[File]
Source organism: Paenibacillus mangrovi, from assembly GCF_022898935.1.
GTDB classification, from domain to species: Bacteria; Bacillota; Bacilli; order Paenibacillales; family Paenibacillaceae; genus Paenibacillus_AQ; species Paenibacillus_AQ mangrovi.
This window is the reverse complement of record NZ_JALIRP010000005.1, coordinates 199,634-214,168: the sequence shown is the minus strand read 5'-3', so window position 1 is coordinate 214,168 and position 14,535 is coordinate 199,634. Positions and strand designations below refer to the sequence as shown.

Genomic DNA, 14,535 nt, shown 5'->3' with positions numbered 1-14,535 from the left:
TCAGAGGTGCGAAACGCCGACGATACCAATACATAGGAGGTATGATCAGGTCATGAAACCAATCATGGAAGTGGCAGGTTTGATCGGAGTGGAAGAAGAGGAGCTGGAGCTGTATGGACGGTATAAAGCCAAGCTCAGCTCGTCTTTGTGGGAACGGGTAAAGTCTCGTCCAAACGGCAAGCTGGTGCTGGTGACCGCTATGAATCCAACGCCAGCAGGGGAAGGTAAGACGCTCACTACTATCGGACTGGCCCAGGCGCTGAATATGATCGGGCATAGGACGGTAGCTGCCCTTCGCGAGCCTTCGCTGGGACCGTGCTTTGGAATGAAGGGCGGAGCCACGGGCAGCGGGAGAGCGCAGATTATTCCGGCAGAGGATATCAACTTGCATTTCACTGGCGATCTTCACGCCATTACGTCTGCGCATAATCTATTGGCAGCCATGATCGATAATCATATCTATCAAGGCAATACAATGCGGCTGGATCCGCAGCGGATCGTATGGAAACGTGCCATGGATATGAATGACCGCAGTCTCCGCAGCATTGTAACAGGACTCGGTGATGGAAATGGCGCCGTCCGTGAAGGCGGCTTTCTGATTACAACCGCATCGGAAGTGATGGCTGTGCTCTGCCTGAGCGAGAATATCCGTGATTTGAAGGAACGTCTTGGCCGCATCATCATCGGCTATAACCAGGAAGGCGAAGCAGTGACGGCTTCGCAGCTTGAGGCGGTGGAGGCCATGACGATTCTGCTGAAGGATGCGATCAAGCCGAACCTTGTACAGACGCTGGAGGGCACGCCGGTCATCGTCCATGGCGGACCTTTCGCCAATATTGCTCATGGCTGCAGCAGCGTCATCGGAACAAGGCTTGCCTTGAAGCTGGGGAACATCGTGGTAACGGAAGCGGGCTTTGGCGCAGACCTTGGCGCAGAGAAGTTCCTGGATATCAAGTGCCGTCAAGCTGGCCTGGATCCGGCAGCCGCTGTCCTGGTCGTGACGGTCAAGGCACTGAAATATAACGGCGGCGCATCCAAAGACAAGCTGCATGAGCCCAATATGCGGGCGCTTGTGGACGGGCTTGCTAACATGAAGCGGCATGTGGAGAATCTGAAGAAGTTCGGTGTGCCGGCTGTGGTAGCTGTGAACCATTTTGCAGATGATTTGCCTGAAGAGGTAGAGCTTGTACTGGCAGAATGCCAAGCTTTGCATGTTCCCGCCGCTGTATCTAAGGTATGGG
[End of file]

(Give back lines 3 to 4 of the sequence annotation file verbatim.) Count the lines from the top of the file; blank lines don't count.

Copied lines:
This window is the reverse complement of record NZ_JALIRP010000005.1, coordinates 199,634-214,168: the sequence shown is the minus strand read 5'-3', so window position 1 is coordinate 214,168 and position 14,535 is coordinate 199,634. Positions and strand designations below refer to the sequence as shown.

Genomic DNA, 14,535 nt, shown 5'->3' with positions numbered 1-14,535 from the left: